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Defendants in 9/11 Attacks May Escape Death Penalty with Plea Negotiations, U.S. Tells Families

Some relatives of the nearly 3,000 outright victims of the attacks expressed anger over coming to an agreement without a verdict.

The defendants accused of orchestrating the Sept. 11, 2001, terror attacks may not face the death penalty with plea agreements being considered to end a legal battle that has lasted more than a decade, the FBI and Pentagon told some families of the thousands killed.

Several families received the notice in a letter, The Associated Press reported Wednesday, a year and a half after military prosecutors and defense attorneys began looking at a negotiated resolution to the case.

Khalid Sheikh Mohammed, the alleged architect of the attacks, and four co-defendants, have been detained in Guantanamo Bay, Cuba. Their prosecution has been plagued with delays and legal issues, especially concerning the ramifications of the CIA's use of torture during interrogations of the men.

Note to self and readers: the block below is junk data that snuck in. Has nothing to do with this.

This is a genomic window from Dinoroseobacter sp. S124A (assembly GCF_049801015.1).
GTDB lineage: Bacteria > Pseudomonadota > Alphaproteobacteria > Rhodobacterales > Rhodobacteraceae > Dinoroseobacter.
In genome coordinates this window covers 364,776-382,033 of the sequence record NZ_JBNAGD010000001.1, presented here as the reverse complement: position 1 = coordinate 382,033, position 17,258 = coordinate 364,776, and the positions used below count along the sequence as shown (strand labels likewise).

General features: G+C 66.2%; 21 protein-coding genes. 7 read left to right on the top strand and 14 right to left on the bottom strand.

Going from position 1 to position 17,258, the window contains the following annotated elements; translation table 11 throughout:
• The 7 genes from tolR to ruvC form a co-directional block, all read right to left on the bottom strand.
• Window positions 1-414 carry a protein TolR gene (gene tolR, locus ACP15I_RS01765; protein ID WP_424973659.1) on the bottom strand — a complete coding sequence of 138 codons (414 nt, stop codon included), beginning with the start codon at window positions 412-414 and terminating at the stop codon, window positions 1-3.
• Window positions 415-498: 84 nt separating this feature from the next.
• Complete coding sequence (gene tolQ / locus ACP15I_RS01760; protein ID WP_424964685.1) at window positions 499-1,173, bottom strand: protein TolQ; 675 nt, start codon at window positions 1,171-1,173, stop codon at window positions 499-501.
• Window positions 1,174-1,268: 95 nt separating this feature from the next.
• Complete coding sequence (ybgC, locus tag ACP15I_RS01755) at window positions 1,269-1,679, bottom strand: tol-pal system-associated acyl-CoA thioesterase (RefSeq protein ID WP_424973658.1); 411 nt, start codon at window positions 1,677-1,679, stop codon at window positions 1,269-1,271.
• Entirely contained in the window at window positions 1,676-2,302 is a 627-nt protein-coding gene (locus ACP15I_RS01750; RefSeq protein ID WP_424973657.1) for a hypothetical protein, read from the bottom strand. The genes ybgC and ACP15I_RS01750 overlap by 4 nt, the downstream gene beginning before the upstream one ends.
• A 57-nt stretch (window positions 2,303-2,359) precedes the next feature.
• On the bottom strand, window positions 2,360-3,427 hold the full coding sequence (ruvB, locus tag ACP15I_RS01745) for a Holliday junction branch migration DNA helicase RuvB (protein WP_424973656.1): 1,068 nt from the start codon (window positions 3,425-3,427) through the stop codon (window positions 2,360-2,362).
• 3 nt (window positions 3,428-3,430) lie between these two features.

A trial date has not been set.

"The Office of the Chief Prosecutor has been negotiating and is considering entering into pre-trial agreements," the letter stated. It also said that no plea agreement "has been finalized, and may never be finalized," but that a potential pre-trial agreement "would remove the possibility of the death penalty."

Some relatives of the nearly 3,000 outright victims of the attacks expressed anger over coming to an agreement without a verdict.

Military prosecutors said they would consider the family members' views and present them to officials who would make a final decision on whether to accept a plea deal.

Some relatives received the letter, dated Aug. 1, just this week. It asks them to respond to the FBI's Office of Victim Services by Monday with questions or comments about a possible plea deal.

On Sept. 11, 2001, al-Qaida militants seized control of passenger jets to hit the New York World Trade Center and the Pentagon, while a fourth plane crashed in Pennsylvania after crew members and passengers attempted to stop the hijacking.

Mohammed had presented the idea of the attack on the U.S. to al-Qaida leader Osama bin Laden, according to the United States 9/11 Commission.

In total, 2,977 people died directly from the 9/11 attacks, and thousands more were injured and suffered long-term health effects.

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